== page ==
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Over the weekend I was notified that another Brother took his own life.

Former Marine Brandon Ketchum

Former Marine Brandon Ketchum

I didn’t know former Marine Brandon Ketchum, but I know his story. It’s the same story shared by countless Veterans across the United States, including myself.

In 2005 I was in a pharmaceutical induced haze in “1W,” the psych ward at my local Veterans Affairs Hospital (VA). My memories of the three and a half weeks I spent in that hell are not clear, but to say I felt defeated and worthless would be an understatement.

I’ve been thinking about this experience a lot lately. The transition from active duty soldier to full time mental patient at the VA, and everything that followed. Overdoses, bar fights, DUIs, shootings, in-patient stays in substance abuse treatment programs, divorce, foreclosure, isolation, betrayal, suicidal/homicidal ideation, etc..

Clearly I have plenty to sort through. But this is more than me and my issues. This is about my issues sounding the same as the next Veteran, and the next, and the next, and the next.

The only difference right now? I’m still alive to share my experience. They’re not.


Brandon knew this rollercoaster far too well. He knew he needed help, and he went to get it from the most logical place he could think of.

The place where he had already been through so many treatment programs for his debilitating PTSD.

Who did Brandon turn to in his time of need? The VA. They turned him away.

Here’s what Brandon experienced. Unedited and in his own words…

Brandon’s last post to OIF/OEF Veterans – Military Empire’s Facebook Page.

“Have any of you had a similar situation to my VA shitsh0w today? I went in to see my psych doc for an emergency appt due to some serious mental health issues I’ve been having. I requested that I get admitted to 9W 9psych ward) and get things straightened out. I truly felt my safety and health were in jeopardy, as I discussed with the doc. Not only did I get a NO, but three reasons of no based on me not being ‘fucked up enough.’ I wish I were making this up, but I’m sure I’m not alone. At this point, I say, ‘why even try anymore’ They gave up on me, so why shouldn’t I give up on myself? Right now, that is the only viable option given my circumstances and frame of mind. Insight and/or advice welcome. Tell it as it is, I’m thick skinned.”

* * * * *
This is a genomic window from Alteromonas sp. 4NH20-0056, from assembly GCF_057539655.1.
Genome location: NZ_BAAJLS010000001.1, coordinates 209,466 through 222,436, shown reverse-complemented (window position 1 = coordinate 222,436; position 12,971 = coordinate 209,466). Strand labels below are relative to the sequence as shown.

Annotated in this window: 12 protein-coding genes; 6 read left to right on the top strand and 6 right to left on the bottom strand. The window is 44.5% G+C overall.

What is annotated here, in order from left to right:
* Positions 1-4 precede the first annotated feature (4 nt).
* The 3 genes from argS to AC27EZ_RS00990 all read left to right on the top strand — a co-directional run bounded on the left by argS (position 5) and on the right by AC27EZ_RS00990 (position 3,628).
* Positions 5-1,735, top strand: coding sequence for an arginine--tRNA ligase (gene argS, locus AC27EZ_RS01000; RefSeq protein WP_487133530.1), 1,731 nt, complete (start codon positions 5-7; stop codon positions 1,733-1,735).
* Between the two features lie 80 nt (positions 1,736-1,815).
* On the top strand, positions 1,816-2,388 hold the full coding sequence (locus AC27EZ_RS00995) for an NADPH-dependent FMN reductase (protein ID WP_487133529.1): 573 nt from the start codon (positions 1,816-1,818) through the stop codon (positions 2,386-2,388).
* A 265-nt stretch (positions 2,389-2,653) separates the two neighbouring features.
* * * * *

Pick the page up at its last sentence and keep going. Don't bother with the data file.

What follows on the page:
Hours after writing this post, Brandon shot and killed himself.

“Here is Brandon Ketchum‘s bio that I received from him in preparation for his going to Peru to participate in the veteran plant medicine healing. Rest in peace brother”

                                – Army Veteran Ian Benouis (facebook.com)

“My name is Brandon Ketchum and am a 33 y/o veteran. I grew up in a small town in Wisconsin and joined the military when I was 21 y/o. I served in the Marine Corps from 2004-2008 as a combat engineer, serving two tours in Iraq, locating and clearing road side bombs. I survived 5 “hard hits” or explosions on the vehicles we used to mitigate explosive obstacles. Unfortunately, not all of my brothers were as lucky as I was.